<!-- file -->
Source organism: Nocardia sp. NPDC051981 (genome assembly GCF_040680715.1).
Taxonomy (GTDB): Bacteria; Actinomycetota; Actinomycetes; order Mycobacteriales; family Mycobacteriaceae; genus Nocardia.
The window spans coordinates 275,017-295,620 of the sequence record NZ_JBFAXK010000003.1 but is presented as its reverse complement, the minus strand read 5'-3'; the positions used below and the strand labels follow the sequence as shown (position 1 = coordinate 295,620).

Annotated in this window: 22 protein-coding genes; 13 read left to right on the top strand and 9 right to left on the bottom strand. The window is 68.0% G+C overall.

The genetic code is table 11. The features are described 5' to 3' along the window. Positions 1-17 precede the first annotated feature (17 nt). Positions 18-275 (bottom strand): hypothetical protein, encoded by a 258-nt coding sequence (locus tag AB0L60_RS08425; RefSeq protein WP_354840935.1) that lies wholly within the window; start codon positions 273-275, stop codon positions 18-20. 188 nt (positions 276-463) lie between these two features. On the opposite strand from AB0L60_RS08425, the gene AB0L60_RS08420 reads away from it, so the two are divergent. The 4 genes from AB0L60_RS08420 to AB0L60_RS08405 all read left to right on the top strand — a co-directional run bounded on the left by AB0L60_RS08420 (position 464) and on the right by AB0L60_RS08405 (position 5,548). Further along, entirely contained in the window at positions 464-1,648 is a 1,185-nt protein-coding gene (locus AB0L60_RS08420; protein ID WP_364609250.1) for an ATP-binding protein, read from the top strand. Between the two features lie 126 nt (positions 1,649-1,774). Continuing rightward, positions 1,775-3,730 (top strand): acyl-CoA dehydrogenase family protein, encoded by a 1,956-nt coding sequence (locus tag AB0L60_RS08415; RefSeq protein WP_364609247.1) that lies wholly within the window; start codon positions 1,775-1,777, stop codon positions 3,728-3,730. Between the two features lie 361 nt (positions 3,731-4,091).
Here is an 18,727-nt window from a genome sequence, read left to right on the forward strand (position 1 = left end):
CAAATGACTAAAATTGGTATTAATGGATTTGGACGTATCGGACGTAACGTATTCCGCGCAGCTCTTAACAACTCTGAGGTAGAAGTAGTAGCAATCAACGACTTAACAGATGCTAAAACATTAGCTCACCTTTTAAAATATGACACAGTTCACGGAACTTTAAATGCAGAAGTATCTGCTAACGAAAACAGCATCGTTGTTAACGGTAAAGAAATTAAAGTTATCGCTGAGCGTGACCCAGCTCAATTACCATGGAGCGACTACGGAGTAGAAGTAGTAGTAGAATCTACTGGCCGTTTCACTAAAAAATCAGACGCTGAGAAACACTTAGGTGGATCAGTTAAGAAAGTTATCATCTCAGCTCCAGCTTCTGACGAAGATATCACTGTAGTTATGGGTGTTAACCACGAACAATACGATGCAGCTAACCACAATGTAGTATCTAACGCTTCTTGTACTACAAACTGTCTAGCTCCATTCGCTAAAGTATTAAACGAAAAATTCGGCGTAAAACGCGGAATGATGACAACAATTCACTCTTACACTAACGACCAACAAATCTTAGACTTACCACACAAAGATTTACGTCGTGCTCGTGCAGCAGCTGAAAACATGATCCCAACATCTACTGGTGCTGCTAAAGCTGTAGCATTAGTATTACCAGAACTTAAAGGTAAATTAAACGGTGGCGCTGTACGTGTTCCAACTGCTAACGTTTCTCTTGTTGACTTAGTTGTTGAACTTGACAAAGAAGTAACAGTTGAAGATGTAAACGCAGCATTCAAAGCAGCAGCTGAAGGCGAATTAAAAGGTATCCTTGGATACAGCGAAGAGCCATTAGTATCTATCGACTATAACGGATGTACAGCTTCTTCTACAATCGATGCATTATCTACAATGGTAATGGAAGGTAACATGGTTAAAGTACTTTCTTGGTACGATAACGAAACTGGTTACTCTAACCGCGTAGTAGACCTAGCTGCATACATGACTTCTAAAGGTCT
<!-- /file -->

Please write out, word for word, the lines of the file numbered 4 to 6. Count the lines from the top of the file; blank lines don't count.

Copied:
Annotated in this window: 22 protein-coding genes; 13 read left to right on the top strand and 9 right to left on the bottom strand. The window is 68.0% G+C overall.

The genetic code is table 11. The features are described 5' to 3' along the window. Positions 1-17 precede the first annotated feature (17 nt). Positions 18-275 (bottom strand): hypothetical protein, encoded by a 258-nt coding sequence (locus tag AB0L60_RS08425; RefSeq protein WP_354840935.1) that lies wholly within the window; start codon positions 273-275, stop codon positions 18-20. 188 nt (positions 276-463) lie between these two features. On the opposite strand from AB0L60_RS08425, the gene AB0L60_RS08420 reads away from it, so the two are divergent. The 4 genes from AB0L60_RS08420 to AB0L60_RS08405 all read left to right on the top strand — a co-directional run bounded on the left by AB0L60_RS08420 (position 464) and on the right by AB0L60_RS08405 (position 5,548). Further along, entirely contained in the window at positions 464-1,648 is a 1,185-nt protein-coding gene (locus AB0L60_RS08420; protein ID WP_364609250.1) for an ATP-binding protein, read from the top strand. Between the two features lie 126 nt (positions 1,649-1,774). Continuing rightward, positions 1,775-3,730 (top strand): acyl-CoA dehydrogenase family protein, encoded by a 1,956-nt coding sequence (locus tag AB0L60_RS08415; RefSeq protein WP_364609247.1) that lies wholly within the window; start codon positions 1,775-1,777, stop codon positions 3,728-3,730. Between the two features lie 361 nt (positions 3,731-4,091).
Here is an 18,727-nt window from a genome sequence, read left to right on the forward strand (position 1 = left end):